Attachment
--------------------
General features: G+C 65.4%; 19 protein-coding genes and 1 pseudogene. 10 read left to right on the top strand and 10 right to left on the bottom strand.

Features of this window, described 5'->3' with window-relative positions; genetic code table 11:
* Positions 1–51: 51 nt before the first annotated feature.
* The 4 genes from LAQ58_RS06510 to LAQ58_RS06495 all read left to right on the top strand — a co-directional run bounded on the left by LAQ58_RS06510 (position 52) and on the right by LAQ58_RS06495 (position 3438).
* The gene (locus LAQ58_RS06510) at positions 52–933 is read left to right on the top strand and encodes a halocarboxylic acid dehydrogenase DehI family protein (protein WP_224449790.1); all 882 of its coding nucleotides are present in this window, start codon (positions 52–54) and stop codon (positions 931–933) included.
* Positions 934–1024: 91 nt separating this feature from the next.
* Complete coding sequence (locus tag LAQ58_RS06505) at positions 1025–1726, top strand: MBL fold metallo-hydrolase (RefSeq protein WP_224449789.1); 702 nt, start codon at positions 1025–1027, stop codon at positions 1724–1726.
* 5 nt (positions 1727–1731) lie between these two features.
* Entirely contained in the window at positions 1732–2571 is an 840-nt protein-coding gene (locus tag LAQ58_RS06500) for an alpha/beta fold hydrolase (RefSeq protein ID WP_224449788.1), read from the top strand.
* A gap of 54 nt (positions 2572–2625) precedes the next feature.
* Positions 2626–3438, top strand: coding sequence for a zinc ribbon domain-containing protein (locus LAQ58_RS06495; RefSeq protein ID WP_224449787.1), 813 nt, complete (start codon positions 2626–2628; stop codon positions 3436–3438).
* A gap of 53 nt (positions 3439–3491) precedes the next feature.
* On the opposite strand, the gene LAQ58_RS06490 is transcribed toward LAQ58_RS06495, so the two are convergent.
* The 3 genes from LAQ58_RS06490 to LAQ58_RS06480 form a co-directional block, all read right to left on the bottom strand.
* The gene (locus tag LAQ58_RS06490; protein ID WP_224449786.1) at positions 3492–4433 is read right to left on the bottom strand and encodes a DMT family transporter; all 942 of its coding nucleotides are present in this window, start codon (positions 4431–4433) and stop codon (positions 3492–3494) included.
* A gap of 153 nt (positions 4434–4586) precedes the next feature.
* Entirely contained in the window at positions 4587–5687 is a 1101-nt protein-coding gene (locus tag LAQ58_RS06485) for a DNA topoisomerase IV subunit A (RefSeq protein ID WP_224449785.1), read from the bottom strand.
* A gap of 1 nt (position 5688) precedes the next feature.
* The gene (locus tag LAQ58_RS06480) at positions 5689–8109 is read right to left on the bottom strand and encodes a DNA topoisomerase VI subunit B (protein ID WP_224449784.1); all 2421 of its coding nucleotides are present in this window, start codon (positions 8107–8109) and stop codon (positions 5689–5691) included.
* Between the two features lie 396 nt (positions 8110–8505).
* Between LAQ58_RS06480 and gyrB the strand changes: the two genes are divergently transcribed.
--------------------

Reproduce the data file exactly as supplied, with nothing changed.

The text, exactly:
General features: G+C 65.4%; 19 protein-coding genes and 1 pseudogene. 10 read left to right on the top strand and 10 right to left on the bottom strand.

Features of this window, described 5'->3' with window-relative positions; genetic code table 11:
* Positions 1–51: 51 nt before the first annotated feature.
* The 4 genes from LAQ58_RS06510 to LAQ58_RS06495 all read left to right on the top strand — a co-directional run bounded on the left by LAQ58_RS06510 (position 52) and on the right by LAQ58_RS06495 (position 3438).
* The gene (locus LAQ58_RS06510) at positions 52–933 is read left to right on the top strand and encodes a halocarboxylic acid dehydrogenase DehI family protein (protein WP_224449790.1); all 882 of its coding nucleotides are present in this window, start codon (positions 52–54) and stop codon (positions 931–933) included.
* Positions 934–1024: 91 nt separating this feature from the next.
* Complete coding sequence (locus tag LAQ58_RS06505) at positions 1025–1726, top strand: MBL fold metallo-hydrolase (RefSeq protein WP_224449789.1); 702 nt, start codon at positions 1025–1027, stop codon at positions 1724–1726.
* 5 nt (positions 1727–1731) lie between these two features.
* Entirely contained in the window at positions 1732–2571 is an 840-nt protein-coding gene (locus tag LAQ58_RS06500) for an alpha/beta fold hydrolase (RefSeq protein ID WP_224449788.1), read from the top strand.
* A gap of 54 nt (positions 2572–2625) precedes the next feature.
* Positions 2626–3438, top strand: coding sequence for a zinc ribbon domain-containing protein (locus LAQ58_RS06495; RefSeq protein ID WP_224449787.1), 813 nt, complete (start codon positions 2626–2628; stop codon positions 3436–3438).
* A gap of 53 nt (positions 3439–3491) precedes the next feature.
* On the opposite strand, the gene LAQ58_RS06490 is transcribed toward LAQ58_RS06495, so the two are convergent.
* The 3 genes from LAQ58_RS06490 to LAQ58_RS06480 form a co-directional block, all read right to left on the bottom strand.
* The gene (locus tag LAQ58_RS06490; protein ID WP_224449786.1) at positions 3492–4433 is read right to left on the bottom strand and encodes a DMT family transporter; all 942 of its coding nucleotides are present in this window, start codon (positions 4431–4433) and stop codon (positions 3492–3494) included.
* A gap of 153 nt (positions 4434–4586) precedes the next feature.
* Entirely contained in the window at positions 4587–5687 is a 1101-nt protein-coding gene (locus tag LAQ58_RS06485) for a DNA topoisomerase IV subunit A (RefSeq protein ID WP_224449785.1), read from the bottom strand.
* A gap of 1 nt (position 5688) precedes the next feature.
* The gene (locus tag LAQ58_RS06480) at positions 5689–8109 is read right to left on the bottom strand and encodes a DNA topoisomerase VI subunit B (protein ID WP_224449784.1); all 2421 of its coding nucleotides are present in this window, start codon (positions 8107–8109) and stop codon (positions 5689–5691) included.
* Between the two features lie 396 nt (positions 8110–8505).
* Between LAQ58_RS06480 and gyrB the strand changes: the two genes are divergently transcribed.